Troy Blaser (00:04):
Hello and welcome to Simply Feedback, the podcast hosted by LearningBridge. I'm your host, Troy Blazer. I'm excited to welcome our guest today, who is Catharina Engberg. Catharina is a global talent director at dentsu, which is an advertising and public relations organization of 60,000+ employees across 143 markets. Catharina's role is to enable all of their people to build strong profiles and give them fantastic exposure to different development and career opportunities in their industry. Catharina has been with dentsu for almost 10 years and working in the talent space for over 16 years. She loves collaboration, branding, technology, and spotting and enabling people's potential. In her role, she has the privilege of getting a mix of all of this every day. Catharina lives in Stockholm, Sweden, with her family of four, all boys, but she is truly global at heart and never afraid of making the impossible possible for people both within and outside of dentsu. Catharina, welcome to Simply Feedback today. It's so great to have you with us.
Catharina Engberg (01:15):
Thank you so much, Troy. I love that introduction because I am truly global at heart, so thank you so much for that, and it's a privilege to be here.
Troy Blaser (01:22):
Well, I love chatting with you too, because you are my window into Sweden. We were talking before we started recording about what's the weather like, how dark is it these days? We're start, it's heading into winter. So it's fun to have that connection and and to have a global contact like we do. So to kind of kick things off, I wanted to ask you the question that we often begin these podcast episodes with, and that is, I wonder if you could tell us about a time that somebody gave you feedback, and maybe if that feedback had an impact on your life, on your career, but marked a turning point for you, would you share that with us?
Catharina Engberg (02:01):
Absolutely. But I think, so this is where probably majority of the people would have that very specific example or piece of feedback that had that significant impact. But I think with the privilege of working in a center of excellence of talent and in general in the talent field, feedback almost becomes like a natural cycle of what you do and how you operate. But what has had an impact on me is the way that I absorb ways of thinking and working and how people apply it. So I think for, as an example, two different individuals gave me advice. So one of them said, Catharina, always go where the company energy is. And the other one was saying there is giving people what they ask for, but then there is giving people what they need as a collective. And I think those two statements combined is like a magical recipe for me.
Catharina Engberg (02:58):
So it's almost like I feel like I bring advice and ongoing feedback into that magical recipe of go where the energy is and then add your skills and knowledge from your field to give bits and pieces of what that collective really needs in the end. So I think it's almost for myself is that like daring to go deep on skills and specialism, but always stay a generalist and stay curious when it comes to knowledge and how to apply it. And I think that is also Troy, why I stayed at dentsu for almost 10 years. I get to work with our creative folks, our technology folks, our change and communication people in every single talent project that I do. So I would almost say like, I know it's cheesy, but I would say that feedback and curiosity keeps me on a never-ending learning path, and it has an impact on me every single day.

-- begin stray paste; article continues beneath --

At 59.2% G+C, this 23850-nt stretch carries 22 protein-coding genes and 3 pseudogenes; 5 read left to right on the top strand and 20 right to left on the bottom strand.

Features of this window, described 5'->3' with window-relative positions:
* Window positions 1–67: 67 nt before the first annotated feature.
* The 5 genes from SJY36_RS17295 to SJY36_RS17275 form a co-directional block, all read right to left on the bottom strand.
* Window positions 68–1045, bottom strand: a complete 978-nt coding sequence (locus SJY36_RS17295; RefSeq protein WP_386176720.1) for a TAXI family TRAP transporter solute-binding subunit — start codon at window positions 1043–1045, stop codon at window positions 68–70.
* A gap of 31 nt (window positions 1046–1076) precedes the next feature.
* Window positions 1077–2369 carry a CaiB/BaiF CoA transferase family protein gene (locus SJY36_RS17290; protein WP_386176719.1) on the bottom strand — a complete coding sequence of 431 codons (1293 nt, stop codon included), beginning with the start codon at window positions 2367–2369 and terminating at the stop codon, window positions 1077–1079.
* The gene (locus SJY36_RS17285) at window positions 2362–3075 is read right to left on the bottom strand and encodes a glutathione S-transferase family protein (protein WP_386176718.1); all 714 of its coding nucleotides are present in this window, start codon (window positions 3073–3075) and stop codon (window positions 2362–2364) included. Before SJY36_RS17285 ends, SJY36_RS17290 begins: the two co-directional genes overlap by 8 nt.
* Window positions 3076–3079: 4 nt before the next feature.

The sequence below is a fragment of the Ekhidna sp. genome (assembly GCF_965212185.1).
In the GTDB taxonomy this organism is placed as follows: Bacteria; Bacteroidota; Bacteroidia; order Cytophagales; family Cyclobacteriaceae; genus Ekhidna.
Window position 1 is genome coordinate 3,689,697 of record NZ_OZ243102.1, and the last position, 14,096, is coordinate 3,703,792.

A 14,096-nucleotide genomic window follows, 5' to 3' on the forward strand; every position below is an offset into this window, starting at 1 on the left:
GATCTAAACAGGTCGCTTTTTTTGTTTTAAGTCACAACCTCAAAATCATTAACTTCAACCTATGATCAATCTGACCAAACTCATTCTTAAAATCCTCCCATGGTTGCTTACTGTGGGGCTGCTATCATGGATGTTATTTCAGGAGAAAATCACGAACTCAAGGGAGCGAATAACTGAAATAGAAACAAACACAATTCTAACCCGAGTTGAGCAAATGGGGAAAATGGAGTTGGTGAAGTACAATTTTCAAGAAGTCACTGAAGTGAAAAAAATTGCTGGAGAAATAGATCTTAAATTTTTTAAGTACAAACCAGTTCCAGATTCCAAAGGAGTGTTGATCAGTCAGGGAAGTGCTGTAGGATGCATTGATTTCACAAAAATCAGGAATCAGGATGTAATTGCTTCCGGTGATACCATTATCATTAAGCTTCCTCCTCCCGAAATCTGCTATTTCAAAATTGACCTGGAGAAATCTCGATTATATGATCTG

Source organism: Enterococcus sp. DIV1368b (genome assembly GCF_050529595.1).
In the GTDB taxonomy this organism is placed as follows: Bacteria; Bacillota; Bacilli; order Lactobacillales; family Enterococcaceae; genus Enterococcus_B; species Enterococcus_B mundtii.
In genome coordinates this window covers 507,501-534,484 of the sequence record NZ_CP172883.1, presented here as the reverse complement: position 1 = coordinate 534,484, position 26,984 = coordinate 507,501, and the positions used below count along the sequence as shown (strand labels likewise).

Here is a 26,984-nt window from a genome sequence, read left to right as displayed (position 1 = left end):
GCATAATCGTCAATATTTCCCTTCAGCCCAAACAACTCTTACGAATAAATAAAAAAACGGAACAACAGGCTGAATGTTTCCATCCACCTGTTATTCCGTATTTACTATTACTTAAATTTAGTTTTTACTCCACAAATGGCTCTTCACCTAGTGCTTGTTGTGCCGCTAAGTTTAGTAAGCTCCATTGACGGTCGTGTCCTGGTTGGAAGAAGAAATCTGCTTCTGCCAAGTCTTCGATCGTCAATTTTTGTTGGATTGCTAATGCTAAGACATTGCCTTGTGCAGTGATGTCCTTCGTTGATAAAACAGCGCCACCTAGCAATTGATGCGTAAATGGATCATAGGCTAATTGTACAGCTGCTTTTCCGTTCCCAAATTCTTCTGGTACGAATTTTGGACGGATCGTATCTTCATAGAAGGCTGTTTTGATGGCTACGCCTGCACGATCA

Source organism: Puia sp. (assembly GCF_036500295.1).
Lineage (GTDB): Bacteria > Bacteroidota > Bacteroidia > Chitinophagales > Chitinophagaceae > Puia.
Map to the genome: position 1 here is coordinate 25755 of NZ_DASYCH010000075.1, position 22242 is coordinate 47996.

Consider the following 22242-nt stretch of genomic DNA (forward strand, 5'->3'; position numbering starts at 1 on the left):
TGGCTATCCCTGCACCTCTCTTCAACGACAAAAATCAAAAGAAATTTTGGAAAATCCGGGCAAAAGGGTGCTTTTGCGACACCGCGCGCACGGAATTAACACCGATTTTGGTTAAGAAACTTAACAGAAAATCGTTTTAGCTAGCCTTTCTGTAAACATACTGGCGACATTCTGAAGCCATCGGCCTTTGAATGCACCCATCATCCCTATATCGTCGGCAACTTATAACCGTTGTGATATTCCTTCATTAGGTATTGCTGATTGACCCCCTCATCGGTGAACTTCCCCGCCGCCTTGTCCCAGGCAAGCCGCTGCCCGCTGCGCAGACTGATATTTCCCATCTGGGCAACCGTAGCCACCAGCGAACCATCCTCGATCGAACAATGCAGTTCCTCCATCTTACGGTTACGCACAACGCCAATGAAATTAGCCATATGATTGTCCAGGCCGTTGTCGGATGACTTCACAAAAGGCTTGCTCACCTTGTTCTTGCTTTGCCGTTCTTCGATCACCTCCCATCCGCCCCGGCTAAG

Troy Blaser (03:54):
That's fantastic. It's a really interesting thing, that mix that you talk about of going where the energy is, but then also bringing what the company might need or what is needed as well. And the interesting thing is that as you bring in what you think is needed, you change the company energy just a little bit. So you're going where the company energy is, but you're bringing your own input to that and sort of, just a little tweak, a little change to the energy of where everybody's going because of the contribution that you make. I think that's fantastic. Well, one of the reasons we wanted to have you on today was to talk a little bit about one of the programs that you run there at dentsu. One of your responsibilities is to lead a specific global talent development program called Game Changing Talents, or GCT is how we know it for short.
Troy Blaser (04:48):
And here at LearningBridge we've had the opportunity to help you with this program for the last two years. We think that you've designed an amazing experience, for employees. And so we wanted to maybe help spread the word about what you've done there. You know, not only is it really an amazing program, but you've figured out ways to do it at a large scale. This year we ran a single 360 survey group for you with about 750 participants receiving feedback all at the same time. So I wonder, can you share with us a little bit about the GCT program, what it is, what its objective is, and we can kind of talk through that a little bit?
Catharina Engberg (05:27):